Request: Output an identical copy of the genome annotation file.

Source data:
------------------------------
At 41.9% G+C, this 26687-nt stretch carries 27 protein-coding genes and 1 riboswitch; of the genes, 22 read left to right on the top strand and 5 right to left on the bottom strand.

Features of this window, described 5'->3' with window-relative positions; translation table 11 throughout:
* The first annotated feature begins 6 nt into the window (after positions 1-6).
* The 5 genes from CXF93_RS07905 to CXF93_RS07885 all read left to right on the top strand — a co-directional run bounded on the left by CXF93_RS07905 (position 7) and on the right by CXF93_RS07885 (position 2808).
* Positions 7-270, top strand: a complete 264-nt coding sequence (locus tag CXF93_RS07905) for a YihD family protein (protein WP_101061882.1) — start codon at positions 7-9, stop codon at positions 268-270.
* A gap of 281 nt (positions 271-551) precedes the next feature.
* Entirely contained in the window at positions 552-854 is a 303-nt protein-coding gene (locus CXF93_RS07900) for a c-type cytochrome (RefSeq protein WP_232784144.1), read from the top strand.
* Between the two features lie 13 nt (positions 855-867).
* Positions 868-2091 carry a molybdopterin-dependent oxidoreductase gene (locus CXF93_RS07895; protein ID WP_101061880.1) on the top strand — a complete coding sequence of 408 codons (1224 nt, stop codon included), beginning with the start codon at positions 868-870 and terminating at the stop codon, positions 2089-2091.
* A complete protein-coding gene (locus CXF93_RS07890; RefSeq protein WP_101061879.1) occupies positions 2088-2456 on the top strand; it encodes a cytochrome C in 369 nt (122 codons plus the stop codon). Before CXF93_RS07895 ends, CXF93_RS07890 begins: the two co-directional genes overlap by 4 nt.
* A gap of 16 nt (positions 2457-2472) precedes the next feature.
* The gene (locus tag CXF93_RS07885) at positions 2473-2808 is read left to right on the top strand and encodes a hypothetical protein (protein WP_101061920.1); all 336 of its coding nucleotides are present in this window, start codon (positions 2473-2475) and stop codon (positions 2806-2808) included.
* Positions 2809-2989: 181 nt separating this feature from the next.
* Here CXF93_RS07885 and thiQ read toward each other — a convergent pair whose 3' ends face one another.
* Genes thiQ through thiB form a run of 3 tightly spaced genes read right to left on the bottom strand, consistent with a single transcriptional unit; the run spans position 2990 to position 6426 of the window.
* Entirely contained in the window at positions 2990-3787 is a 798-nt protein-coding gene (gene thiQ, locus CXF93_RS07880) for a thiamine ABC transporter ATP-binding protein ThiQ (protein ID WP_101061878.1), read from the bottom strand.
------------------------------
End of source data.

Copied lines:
At 41.9% G+C, this 26687-nt stretch carries 27 protein-coding genes and 1 riboswitch; of the genes, 22 read left to right on the top strand and 5 right to left on the bottom strand.

Features of this window, described 5'->3' with window-relative positions; translation table 11 throughout:
* The first annotated feature begins 6 nt into the window (after positions 1-6).
* The 5 genes from CXF93_RS07905 to CXF93_RS07885 all read left to right on the top strand — a co-directional run bounded on the left by CXF93_RS07905 (position 7) and on the right by CXF93_RS07885 (position 2808).
* Positions 7-270, top strand: a complete 264-nt coding sequence (locus tag CXF93_RS07905) for a YihD family protein (protein WP_101061882.1) — start codon at positions 7-9, stop codon at positions 268-270.
* A gap of 281 nt (positions 271-551) precedes the next feature.
* Entirely contained in the window at positions 552-854 is a 303-nt protein-coding gene (locus CXF93_RS07900) for a c-type cytochrome (RefSeq protein WP_232784144.1), read from the top strand.
* Between the two features lie 13 nt (positions 855-867).
* Positions 868-2091 carry a molybdopterin-dependent oxidoreductase gene (locus CXF93_RS07895; protein ID WP_101061880.1) on the top strand — a complete coding sequence of 408 codons (1224 nt, stop codon included), beginning with the start codon at positions 868-870 and terminating at the stop codon, positions 2089-2091.
* A complete protein-coding gene (locus CXF93_RS07890; RefSeq protein WP_101061879.1) occupies positions 2088-2456 on the top strand; it encodes a cytochrome C in 369 nt (122 codons plus the stop codon). Before CXF93_RS07895 ends, CXF93_RS07890 begins: the two co-directional genes overlap by 4 nt.
* A gap of 16 nt (positions 2457-2472) precedes the next feature.
* The gene (locus tag CXF93_RS07885) at positions 2473-2808 is read left to right on the top strand and encodes a hypothetical protein (protein WP_101061920.1); all 336 of its coding nucleotides are present in this window, start codon (positions 2473-2475) and stop codon (positions 2806-2808) included.
* Positions 2809-2989: 181 nt separating this feature from the next.
* Here CXF93_RS07885 and thiQ read toward each other — a convergent pair whose 3' ends face one another.
* Genes thiQ through thiB form a run of 3 tightly spaced genes read right to left on the bottom strand, consistent with a single transcriptional unit; the run spans position 2990 to position 6426 of the window.
* Entirely contained in the window at positions 2990-3787 is a 798-nt protein-coding gene (gene thiQ, locus CXF93_RS07880) for a thiamine ABC transporter ATP-binding protein ThiQ (protein ID WP_101061878.1), read from the bottom strand.